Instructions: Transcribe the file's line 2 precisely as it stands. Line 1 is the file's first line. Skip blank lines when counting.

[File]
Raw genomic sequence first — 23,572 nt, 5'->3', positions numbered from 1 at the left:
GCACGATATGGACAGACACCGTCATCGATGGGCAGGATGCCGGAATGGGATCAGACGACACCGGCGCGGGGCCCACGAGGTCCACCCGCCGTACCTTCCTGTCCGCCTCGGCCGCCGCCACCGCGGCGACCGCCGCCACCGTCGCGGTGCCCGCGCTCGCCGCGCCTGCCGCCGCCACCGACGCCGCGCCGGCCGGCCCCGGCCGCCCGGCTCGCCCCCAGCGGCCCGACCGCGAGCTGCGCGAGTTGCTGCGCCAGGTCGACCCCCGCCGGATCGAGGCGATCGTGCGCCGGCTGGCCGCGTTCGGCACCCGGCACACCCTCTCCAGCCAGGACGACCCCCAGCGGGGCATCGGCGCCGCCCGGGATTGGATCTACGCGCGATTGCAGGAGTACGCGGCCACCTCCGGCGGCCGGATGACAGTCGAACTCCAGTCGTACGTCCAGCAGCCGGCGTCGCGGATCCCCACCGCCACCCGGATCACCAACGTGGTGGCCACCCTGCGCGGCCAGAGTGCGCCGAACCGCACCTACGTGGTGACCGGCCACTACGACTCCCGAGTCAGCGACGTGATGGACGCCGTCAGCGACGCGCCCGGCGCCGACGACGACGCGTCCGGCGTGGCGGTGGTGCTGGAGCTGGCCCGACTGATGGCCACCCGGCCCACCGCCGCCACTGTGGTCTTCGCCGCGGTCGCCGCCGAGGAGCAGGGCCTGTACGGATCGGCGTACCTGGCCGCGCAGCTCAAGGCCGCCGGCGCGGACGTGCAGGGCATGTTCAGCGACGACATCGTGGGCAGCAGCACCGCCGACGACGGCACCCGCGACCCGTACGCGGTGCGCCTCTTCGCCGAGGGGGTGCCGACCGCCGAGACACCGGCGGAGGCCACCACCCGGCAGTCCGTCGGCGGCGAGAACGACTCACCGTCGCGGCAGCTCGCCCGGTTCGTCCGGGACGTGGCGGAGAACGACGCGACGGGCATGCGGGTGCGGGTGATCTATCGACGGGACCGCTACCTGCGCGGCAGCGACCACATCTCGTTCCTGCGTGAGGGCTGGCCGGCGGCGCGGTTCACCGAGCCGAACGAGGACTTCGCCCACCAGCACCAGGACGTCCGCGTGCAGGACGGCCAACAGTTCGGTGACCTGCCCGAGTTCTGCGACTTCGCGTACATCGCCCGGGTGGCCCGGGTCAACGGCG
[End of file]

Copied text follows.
GCACGATATGGACAGACACCGTCATCGATGGGCAGGATGCCGGAATGGGATCAGACGACACCGGCGCGGGGCCCACGAGGTCCACCCGCCGTACCTTCCTGTCCGCCTCGGCCGCCGCCACCGCGGCGACCGCCGCCACCGTCGCGGTGCCCGCGCTCGCCGCGCCTGCCGCCGCCACCGACGCCGCGCCGGCCGGCCCCGGCCGCCCGGCTCGCCCCCAGCGGCCCGACCGCGAGCTGCGCGAGTTGCTGCGCCAGGTCGACCCCCGCCGGATCGAGGCGATCGTGCGCCGGCTGGCCGCGTTCGGCACCCGGCACACCCTCTCCAGCCAGGACGACCCCCAGCGGGGCATCGGCGCCGCCCGGGATTGGATCTACGCGCGATTGCAGGAGTACGCGGCCACCTCCGGCGGCCGGATGACAGTCGAACTCCAGTCGTACGTCCAGCAGCCGGCGTCGCGGATCCCCACCGCCACCCGGATCACCAACGTGGTGGCCACCCTGCGCGGCCAGAGTGCGCCGAACCGCACCTACGTGGTGACCGGCCACTACGACTCCCGAGTCAGCGACGTGATGGACGCCGTCAGCGACGCGCCCGGCGCCGACGACGACGCGTCCGGCGTGGCGGTGGTGCTGGAGCTGGCCCGACTGATGGCCACCCGGCCCACCGCCGCCACTGTGGTCTTCGCCGCGGTCGCCGCCGAGGAGCAGGGCCTGTACGGATCGGCGTACCTGGCCGCGCAGCTCAAGGCCGCCGGCGCGGACGTGCAGGGCATGTTCAGCGACGACATCGTGGGCAGCAGCACCGCCGACGACGGCACCCGCGACCCGTACGCGGTGCGCCTCTTCGCCGAGGGGGTGCCGACCGCCGAGACACCGGCGGAGGCCACCACCCGGCAGTCCGTCGGCGGCGAGAACGACTCACCGTCGCGGCAGCTCGCCCGGTTCGTCCGGGACGTGGCGGAGAACGACGCGACGGGCATGCGGGTGCGGGTGATCTATCGACGGGACCGCTACCTGCGCGGCAGCGACCACATCTCGTTCCTGCGTGAGGGCTGGCCGGCGGCGCGGTTCACCGAGCCGAACGAGGACTTCGCCCACCAGCACCAGGACGTCCGCGTGCAGGACGGCCAACAGTTCGGTGACCTGCCCGAGTTCTGCGACTTCGCGTACATCGCCCGGGTGGCCCGGGTCAACGGCG